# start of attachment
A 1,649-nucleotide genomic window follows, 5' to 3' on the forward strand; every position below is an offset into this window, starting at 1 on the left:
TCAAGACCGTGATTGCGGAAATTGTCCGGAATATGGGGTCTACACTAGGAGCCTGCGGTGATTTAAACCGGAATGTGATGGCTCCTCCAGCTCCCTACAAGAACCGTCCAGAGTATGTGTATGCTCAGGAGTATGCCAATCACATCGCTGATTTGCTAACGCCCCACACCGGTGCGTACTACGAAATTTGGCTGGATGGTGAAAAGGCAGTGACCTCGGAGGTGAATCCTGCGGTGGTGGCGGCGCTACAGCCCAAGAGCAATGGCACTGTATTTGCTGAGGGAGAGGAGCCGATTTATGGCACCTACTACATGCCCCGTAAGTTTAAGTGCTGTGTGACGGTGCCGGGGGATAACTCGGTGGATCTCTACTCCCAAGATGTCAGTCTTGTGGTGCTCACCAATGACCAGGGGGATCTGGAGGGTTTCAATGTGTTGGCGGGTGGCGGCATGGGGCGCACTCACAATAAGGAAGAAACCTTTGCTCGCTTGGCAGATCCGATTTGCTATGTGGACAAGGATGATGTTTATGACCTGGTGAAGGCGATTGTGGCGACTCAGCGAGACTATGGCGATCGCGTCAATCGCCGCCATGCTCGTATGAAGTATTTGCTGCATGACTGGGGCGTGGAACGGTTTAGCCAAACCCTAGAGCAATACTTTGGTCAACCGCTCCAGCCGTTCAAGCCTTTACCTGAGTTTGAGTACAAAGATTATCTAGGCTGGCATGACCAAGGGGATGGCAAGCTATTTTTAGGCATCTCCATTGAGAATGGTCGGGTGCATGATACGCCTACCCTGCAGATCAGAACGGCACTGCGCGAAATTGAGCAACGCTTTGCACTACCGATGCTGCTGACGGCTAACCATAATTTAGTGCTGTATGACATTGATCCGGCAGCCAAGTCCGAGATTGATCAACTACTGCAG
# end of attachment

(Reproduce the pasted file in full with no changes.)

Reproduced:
A 1,649-nucleotide genomic window follows, 5' to 3' on the forward strand; every position below is an offset into this window, starting at 1 on the left:
TCAAGACCGTGATTGCGGAAATTGTCCGGAATATGGGGTCTACACTAGGAGCCTGCGGTGATTTAAACCGGAATGTGATGGCTCCTCCAGCTCCCTACAAGAACCGTCCAGAGTATGTGTATGCTCAGGAGTATGCCAATCACATCGCTGATTTGCTAACGCCCCACACCGGTGCGTACTACGAAATTTGGCTGGATGGTGAAAAGGCAGTGACCTCGGAGGTGAATCCTGCGGTGGTGGCGGCGCTACAGCCCAAGAGCAATGGCACTGTATTTGCTGAGGGAGAGGAGCCGATTTATGGCACCTACTACATGCCCCGTAAGTTTAAGTGCTGTGTGACGGTGCCGGGGGATAACTCGGTGGATCTCTACTCCCAAGATGTCAGTCTTGTGGTGCTCACCAATGACCAGGGGGATCTGGAGGGTTTCAATGTGTTGGCGGGTGGCGGCATGGGGCGCACTCACAATAAGGAAGAAACCTTTGCTCGCTTGGCAGATCCGATTTGCTATGTGGACAAGGATGATGTTTATGACCTGGTGAAGGCGATTGTGGCGACTCAGCGAGACTATGGCGATCGCGTCAATCGCCGCCATGCTCGTATGAAGTATTTGCTGCATGACTGGGGCGTGGAACGGTTTAGCCAAACCCTAGAGCAATACTTTGGTCAACCGCTCCAGCCGTTCAAGCCTTTACCTGAGTTTGAGTACAAAGATTATCTAGGCTGGCATGACCAAGGGGATGGCAAGCTATTTTTAGGCATCTCCATTGAGAATGGTCGGGTGCATGATACGCCTACCCTGCAGATCAGAACGGCACTGCGCGAAATTGAGCAACGCTTTGCACTACCGATGCTGCTGACGGCTAACCATAATTTAGTGCTGTATGACATTGATCCGGCAGCCAAGTCCGAGATTGATCAACTACTGCAG